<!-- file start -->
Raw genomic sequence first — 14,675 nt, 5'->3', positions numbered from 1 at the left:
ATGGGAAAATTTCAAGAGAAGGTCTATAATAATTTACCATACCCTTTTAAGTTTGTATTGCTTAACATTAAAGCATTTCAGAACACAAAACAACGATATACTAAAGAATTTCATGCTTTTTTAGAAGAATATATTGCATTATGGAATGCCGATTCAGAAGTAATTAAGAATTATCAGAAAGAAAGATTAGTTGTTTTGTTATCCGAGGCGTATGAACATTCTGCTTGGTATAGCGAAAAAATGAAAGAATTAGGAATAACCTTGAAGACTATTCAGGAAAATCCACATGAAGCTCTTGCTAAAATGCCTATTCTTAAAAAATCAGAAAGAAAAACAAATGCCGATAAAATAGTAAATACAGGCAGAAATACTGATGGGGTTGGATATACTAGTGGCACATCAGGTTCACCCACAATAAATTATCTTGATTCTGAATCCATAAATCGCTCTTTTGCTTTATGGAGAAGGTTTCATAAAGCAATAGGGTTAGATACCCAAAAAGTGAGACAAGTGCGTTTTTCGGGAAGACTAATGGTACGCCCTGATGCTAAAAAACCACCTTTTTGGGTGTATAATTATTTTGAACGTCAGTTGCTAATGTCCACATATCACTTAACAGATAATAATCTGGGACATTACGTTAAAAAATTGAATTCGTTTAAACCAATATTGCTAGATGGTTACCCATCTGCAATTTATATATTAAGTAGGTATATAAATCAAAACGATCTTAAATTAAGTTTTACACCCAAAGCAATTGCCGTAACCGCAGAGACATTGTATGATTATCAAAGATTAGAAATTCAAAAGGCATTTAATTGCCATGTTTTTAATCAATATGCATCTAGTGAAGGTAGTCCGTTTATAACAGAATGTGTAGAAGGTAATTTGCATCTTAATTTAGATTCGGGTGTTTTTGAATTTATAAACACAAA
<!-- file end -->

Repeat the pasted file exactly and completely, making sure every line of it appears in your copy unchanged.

Raw genomic sequence first — 14,675 nt, 5'->3', positions numbered from 1 at the left:
ATGGGAAAATTTCAAGAGAAGGTCTATAATAATTTACCATACCCTTTTAAGTTTGTATTGCTTAACATTAAAGCATTTCAGAACACAAAACAACGATATACTAAAGAATTTCATGCTTTTTTAGAAGAATATATTGCATTATGGAATGCCGATTCAGAAGTAATTAAGAATTATCAGAAAGAAAGATTAGTTGTTTTGTTATCCGAGGCGTATGAACATTCTGCTTGGTATAGCGAAAAAATGAAAGAATTAGGAATAACCTTGAAGACTATTCAGGAAAATCCACATGAAGCTCTTGCTAAAATGCCTATTCTTAAAAAATCAGAAAGAAAAACAAATGCCGATAAAATAGTAAATACAGGCAGAAATACTGATGGGGTTGGATATACTAGTGGCACATCAGGTTCACCCACAATAAATTATCTTGATTCTGAATCCATAAATCGCTCTTTTGCTTTATGGAGAAGGTTTCATAAAGCAATAGGGTTAGATACCCAAAAAGTGAGACAAGTGCGTTTTTCGGGAAGACTAATGGTACGCCCTGATGCTAAAAAACCACCTTTTTGGGTGTATAATTATTTTGAACGTCAGTTGCTAATGTCCACATATCACTTAACAGATAATAATCTGGGACATTACGTTAAAAAATTGAATTCGTTTAAACCAATATTGCTAGATGGTTACCCATCTGCAATTTATATATTAAGTAGGTATATAAATCAAAACGATCTTAAATTAAGTTTTACACCCAAAGCAATTGCCGTAACCGCAGAGACATTGTATGATTATCAAAGATTAGAAATTCAAAAGGCATTTAATTGCCATGTTTTTAATCAATATGCATCTAGTGAAGGTAGTCCGTTTATAACAGAATGTGTAGAAGGTAATTTGCATCTTAATTTAGATTCGGGTGTTTTTGAATTTATAAACACAAA